Meunis ÿ @meunisyki

Anna Mørch @ridderhat

What is Papers? An online writing-and-design-and-generallycreative circle for community. Ambient community that is. International and asynchronous: ‘Papers.’ Papers is a conversation Why? Because we are tired of superficial, inane chatter and want some actual depth, progression and substance in our online converations. That’s why. Run by Dipika Kohli and Akira Morita

dipika kohli / Đà Lạt June 2020


INSTITUTIONS NEVER REMEMBER & communities never forget

Linda Tuhiwai Smith

Decolonize your Tastebuds: Work in progress/forløb der arbejder rundt om middagsbordet med emner som man normalt ikke taler om. Hen over 3 dage mødes man og spiser sammen mens det der opstår rundt om middags bordet bliver en del af den færdige zine. Det kunne være opskriften på at dekolonisere sig fra diverse magtfaktore som POC (person of colour) og reclaime sit kultur eller byens bedste chili dip. Vol.1 er Dansk/Somalisk!

Aysha Amin - @andromeda8220 Somaliske kulture foreneing - @gobaad

When they speak, it is scientific. When we speak, it is unscientific. When they speak, it is universal. When we speak, it is specific. When they speak, it is objective. When we speak, it is subjective. When they speak, it is neutral. When we speak, it is personal. When they speak, it is rational. When we speak, it is emotional. When they speak, it is impartial. When we speak, it is partial. They have facts, we have opinions. They have knowledge, we have experiences. We are not dealing here with a 'peaceful coexistence of words,' but rather with a violent hierarchy, which defines Who Can Speak, and What We Can Speak About.

Grada Kilomba, in “Decolonizing Knowledge� (2016)

Collage by Abdul Dube

Quote by Hank Willis Thomas

current project

FCNNNEWS Makes visible what has been made invisible

FCNNNews is a news-platform and curatorial project initiated by Feminist Collective With No Name in 2018. The platform is born out of the adverse misrepresentation of BiPoC’s and Queers in the art industry and mainstream media – everything from “de-ghettoising” areas in urban spaces to traumatic defeat and most importantly to public and institutional racism. In each episode we have invited artists and organizations who work in the intersection of art and activism, to contribute to the program. Our first episode focuses on white institutions and representation; the following episodes explores the politics of gentrification, resistance and organization.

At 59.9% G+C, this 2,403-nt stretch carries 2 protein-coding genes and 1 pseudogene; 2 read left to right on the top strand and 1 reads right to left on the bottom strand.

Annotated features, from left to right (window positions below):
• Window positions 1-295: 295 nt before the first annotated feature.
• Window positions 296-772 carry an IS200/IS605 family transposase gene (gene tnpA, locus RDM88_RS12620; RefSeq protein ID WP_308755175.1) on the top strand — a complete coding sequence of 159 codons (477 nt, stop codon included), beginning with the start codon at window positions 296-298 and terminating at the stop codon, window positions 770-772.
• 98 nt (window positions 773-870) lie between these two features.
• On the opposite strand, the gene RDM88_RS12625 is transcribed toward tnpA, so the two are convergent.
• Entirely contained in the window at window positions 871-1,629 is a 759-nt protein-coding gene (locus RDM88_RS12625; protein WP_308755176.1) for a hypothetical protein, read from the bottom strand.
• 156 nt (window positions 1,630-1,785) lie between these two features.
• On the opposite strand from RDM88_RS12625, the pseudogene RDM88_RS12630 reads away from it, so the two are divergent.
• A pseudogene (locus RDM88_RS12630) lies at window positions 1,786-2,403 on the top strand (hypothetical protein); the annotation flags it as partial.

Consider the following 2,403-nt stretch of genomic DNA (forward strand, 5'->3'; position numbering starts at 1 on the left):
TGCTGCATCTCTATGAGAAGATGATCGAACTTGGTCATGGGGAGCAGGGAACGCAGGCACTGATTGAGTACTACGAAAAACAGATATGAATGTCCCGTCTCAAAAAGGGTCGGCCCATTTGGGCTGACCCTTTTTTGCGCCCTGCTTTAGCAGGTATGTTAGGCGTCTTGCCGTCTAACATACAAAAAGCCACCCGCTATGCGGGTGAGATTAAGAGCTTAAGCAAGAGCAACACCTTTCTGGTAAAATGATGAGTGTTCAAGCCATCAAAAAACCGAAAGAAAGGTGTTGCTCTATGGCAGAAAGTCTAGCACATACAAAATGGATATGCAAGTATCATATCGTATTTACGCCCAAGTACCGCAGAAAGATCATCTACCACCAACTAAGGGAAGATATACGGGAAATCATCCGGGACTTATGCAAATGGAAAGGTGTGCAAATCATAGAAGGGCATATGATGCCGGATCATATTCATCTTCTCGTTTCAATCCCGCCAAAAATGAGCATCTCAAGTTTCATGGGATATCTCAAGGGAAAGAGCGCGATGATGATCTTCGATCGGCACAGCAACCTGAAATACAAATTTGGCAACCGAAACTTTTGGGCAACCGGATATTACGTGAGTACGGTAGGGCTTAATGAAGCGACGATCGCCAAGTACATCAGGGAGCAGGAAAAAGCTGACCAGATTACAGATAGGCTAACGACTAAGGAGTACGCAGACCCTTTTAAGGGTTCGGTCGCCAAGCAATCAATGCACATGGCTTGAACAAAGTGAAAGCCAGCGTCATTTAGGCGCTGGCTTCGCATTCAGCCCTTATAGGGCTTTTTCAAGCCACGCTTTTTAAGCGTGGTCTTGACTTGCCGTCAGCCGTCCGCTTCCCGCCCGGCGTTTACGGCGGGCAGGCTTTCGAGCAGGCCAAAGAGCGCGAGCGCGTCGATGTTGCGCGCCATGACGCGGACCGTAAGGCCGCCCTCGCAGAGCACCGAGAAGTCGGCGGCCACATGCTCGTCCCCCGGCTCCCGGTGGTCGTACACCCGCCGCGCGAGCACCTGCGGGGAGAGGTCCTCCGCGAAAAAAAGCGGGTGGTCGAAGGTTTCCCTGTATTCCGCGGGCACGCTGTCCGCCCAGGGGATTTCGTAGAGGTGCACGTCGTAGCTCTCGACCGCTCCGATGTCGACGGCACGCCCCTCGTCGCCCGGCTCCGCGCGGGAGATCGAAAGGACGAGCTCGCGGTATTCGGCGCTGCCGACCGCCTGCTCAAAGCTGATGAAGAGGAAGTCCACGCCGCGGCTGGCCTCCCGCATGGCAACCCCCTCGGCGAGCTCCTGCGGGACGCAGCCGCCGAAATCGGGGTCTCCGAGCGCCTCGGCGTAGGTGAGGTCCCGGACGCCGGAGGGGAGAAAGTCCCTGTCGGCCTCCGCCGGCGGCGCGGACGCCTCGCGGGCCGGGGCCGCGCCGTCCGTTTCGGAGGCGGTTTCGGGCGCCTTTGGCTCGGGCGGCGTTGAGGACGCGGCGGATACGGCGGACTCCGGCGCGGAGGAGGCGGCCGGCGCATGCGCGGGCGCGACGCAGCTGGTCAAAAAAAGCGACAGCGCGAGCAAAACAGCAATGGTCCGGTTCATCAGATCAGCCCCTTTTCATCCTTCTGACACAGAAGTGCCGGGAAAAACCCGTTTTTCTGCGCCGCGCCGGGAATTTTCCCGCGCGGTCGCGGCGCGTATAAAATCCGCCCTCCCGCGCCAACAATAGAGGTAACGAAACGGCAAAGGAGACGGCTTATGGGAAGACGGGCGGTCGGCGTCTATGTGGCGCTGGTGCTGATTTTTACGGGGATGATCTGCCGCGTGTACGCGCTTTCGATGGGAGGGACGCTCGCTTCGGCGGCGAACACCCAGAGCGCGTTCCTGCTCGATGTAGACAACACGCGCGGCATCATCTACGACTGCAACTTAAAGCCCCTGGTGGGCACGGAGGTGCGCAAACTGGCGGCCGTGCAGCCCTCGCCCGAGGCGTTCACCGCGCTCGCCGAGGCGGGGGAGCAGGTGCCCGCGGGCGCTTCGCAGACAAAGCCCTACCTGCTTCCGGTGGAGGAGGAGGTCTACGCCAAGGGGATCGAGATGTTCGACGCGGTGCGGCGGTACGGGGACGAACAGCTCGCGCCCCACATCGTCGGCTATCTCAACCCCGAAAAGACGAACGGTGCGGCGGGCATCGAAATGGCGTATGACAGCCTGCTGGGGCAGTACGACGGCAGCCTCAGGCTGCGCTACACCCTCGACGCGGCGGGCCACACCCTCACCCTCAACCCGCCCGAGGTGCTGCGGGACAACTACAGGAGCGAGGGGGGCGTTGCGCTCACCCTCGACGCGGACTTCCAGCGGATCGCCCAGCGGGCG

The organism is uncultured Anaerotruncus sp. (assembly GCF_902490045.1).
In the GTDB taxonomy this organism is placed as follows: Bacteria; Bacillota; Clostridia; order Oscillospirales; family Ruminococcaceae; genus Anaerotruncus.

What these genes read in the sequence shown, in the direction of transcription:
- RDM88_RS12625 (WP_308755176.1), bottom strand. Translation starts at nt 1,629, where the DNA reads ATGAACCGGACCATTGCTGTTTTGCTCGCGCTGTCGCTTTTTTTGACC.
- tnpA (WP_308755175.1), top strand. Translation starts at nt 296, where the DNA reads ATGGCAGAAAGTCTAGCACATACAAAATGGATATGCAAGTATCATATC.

previous project


Claudine Zia (f. 1982) har en MA i kunsthistorie fra Aarhus Universitet og er bestyrelsesmedlem i The Union – Cultural Worker’s Union for Black, Indigenous and People of Colour

We want to create a platform for and by BPOC artists and cultural workers, where we support and empower each other. We don’t want to function like a conventional union, we want to organize on our own terms, and find a voice that speaks for us. The purpose of The Union is to work for the rights and needs of BPOC artists, cultural workers and employees in cultural institutions, and to celebrate BPOC art & diversity. Our goal is to support BPOC artists and cultural workers, and show solidarity with the racialized employees at cultural institutions. We see a tendency that Black and People of Colour working in security, kitchen and cleaning are not being paid properly, nor treated as the other staff. We want to collectively raise our voices to fight for better rights for BPOCs. Our 4 initial focus points are: 1.

To assure representation and equal rights in the field of art, culture and media for BPOC artists, cultural workers and employees in cultural institutions. 2. To raise awareness about structural racism in the field of art and culture, and how to dismantle it. 3. To create networks and educations for and by BPOC artists, cultural workers and employees in cultural institutions, primarily in Denmark, and later Europe/globally. 4. To create a forum for empowerment, community building, and BPOC artistic expressions We feel it’s about time a union was created, that directly works for better rights and conditions, representation and diversity in the cultural sectors in Denmark. A union for and by Black and People of Colour.

Link to original article in danish

Actualise Utopia

is an anthology because we have to be shaken in order to realize that this is a problem - with institutionalised racism and exclusion in the cultural sector the book's design language is balanced between controlled and activist.

The Funambulist is a magazine that engages with the politics of space and bodies. Our hope is to provide a useful platform where activist/academic/practitioner voices can meet and build solidarities across geographical scales.

funambulist podcast Listen deeply

Invoking the global Black uprising, this conversation between Margarida Waco and Awa KonatÊ examines Anti-Blackness and the different ways in which institutional and structural violence against Black and Brown bodies is normalized and manifested across the Nordics, i.e. Denmark, Sweden, Norway, and Finland in particular. The conversation draws upon Scandinavian colonial history and Denmark’s role in slave trading as frameworks allowing for a critical examination of the cultural and political languages and iconographies associated with the Nordic Paradigm in an attempt to challenge, and finally dismantle the concept of Nordic Exceptionalism.

Celma Costa @anothercelma

Love this, such an amazing Riot Grrrl piece by Kathleen Hanna from Bikini Kill some info on its origin: "Kathleen said she made it in 1989, when she was volunteering at Safeplace, Olympia’s long-lived domestic-violence shelter and advocacy organization. Designed so that it could be folded up into a small rectangle with the word trust on top, this flyer was both a secret invitation and a public announcement, much like Riot Grrrl itself. As radical now as it was then! My hope is you can read this with the parallel in mind of decolonizing the knowledge you consume ...

Quote by Jalal Al Ahmed Stencil by Jo kjaergaard

“Hold fast to dreams,For if dreams die Life is a broken-winged bird,That cannot fly.”― Langston Hughes